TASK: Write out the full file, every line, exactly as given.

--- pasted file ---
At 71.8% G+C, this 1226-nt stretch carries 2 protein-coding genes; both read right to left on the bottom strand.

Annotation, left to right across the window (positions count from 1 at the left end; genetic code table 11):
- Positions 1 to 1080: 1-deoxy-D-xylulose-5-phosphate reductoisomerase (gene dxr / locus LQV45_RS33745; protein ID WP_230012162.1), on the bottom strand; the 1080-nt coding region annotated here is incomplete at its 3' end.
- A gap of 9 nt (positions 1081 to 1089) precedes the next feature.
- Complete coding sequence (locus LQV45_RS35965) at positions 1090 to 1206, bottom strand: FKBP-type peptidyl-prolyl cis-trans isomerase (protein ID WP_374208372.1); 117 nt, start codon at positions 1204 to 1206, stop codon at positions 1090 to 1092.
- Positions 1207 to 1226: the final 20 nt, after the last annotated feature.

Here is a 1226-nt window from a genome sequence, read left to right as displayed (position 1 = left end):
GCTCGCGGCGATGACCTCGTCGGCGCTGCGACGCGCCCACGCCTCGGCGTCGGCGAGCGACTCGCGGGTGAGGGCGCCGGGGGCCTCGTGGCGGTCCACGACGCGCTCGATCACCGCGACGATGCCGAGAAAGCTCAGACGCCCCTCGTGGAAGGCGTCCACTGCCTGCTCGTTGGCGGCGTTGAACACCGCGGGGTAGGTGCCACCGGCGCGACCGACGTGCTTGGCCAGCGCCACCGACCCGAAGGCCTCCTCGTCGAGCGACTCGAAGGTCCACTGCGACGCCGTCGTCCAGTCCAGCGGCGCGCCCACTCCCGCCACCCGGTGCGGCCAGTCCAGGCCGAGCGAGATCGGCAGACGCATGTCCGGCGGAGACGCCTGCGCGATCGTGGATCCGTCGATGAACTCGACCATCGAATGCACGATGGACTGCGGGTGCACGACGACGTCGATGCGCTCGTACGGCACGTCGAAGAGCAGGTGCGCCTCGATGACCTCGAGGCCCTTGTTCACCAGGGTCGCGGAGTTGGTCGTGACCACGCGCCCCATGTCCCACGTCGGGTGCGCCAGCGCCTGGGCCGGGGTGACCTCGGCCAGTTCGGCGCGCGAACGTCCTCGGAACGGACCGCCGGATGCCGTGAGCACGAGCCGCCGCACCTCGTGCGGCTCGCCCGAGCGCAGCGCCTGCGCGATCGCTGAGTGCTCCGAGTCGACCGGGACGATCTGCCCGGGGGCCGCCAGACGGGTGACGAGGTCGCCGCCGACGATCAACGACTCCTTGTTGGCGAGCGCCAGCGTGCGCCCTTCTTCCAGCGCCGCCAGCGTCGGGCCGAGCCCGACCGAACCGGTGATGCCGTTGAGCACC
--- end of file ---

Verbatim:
At 71.8% G+C, this 1226-nt stretch carries 2 protein-coding genes; both read right to left on the bottom strand.

Annotation, left to right across the window (positions count from 1 at the left end; genetic code table 11):
- Positions 1 to 1080: 1-deoxy-D-xylulose-5-phosphate reductoisomerase (gene dxr / locus LQV45_RS33745; protein ID WP_230012162.1), on the bottom strand; the 1080-nt coding region annotated here is incomplete at its 3' end.
- A gap of 9 nt (positions 1081 to 1089) precedes the next feature.
- Complete coding sequence (locus LQV45_RS35965) at positions 1090 to 1206, bottom strand: FKBP-type peptidyl-prolyl cis-trans isomerase (protein ID WP_374208372.1); 117 nt, start codon at positions 1204 to 1206, stop codon at positions 1090 to 1092.
- Positions 1207 to 1226: the final 20 nt, after the last annotated feature.

Here is a 1226-nt window from a genome sequence, read left to right as displayed (position 1 = left end):
GCTCGCGGCGATGACCTCGTCGGCGCTGCGACGCGCCCACGCCTCGGCGTCGGCGAGCGACTCGCGGGTGAGGGCGCCGGGGGCCTCGTGGCGGTCCACGACGCGCTCGATCACCGCGACGATGCCGAGAAAGCTCAGACGCCCCTCGTGGAAGGCGTCCACTGCCTGCTCGTTGGCGGCGTTGAACACCGCGGGGTAGGTGCCACCGGCGCGACCGACGTGCTTGGCCAGCGCCACCGACCCGAAGGCCTCCTCGTCGAGCGACTCGAAGGTCCACTGCGACGCCGTCGTCCAGTCCAGCGGCGCGCCCACTCCCGCCACCCGGTGCGGCCAGTCCAGGCCGAGCGAGATCGGCAGACGCATGTCCGGCGGAGACGCCTGCGCGATCGTGGATCCGTCGATGAACTCGACCATCGAATGCACGATGGACTGCGGGTGCACGACGACGTCGATGCGCTCGTACGGCACGTCGAAGAGCAGGTGCGCCTCGATGACCTCGAGGCCCTTGTTCACCAGGGTCGCGGAGTTGGTCGTGACCACGCGCCCCATGTCCCACGTCGGGTGCGCCAGCGCCTGGGCCGGGGTGACCTCGGCCAGTTCGGCGCGCGAACGTCCTCGGAACGGACCGCCGGATGCCGTGAGCACGAGCCGCCGCACCTCGTGCGGCTCGCCCGAGCGCAGCGCCTGCGCGATCGCTGAGTGCTCCGAGTCGACCGGGACGATCTGCCCGGGGGCCGCCAGACGGGTGACGAGGTCGCCGCCGACGATCAACGACTCCTTGTTGGCGAGCGCCAGCGTGCGCCCTTCTTCCAGCGCCGCCAGCGTCGGGCCGAGCCCGACCGAACCGGTGATGCCGTTGAGCACC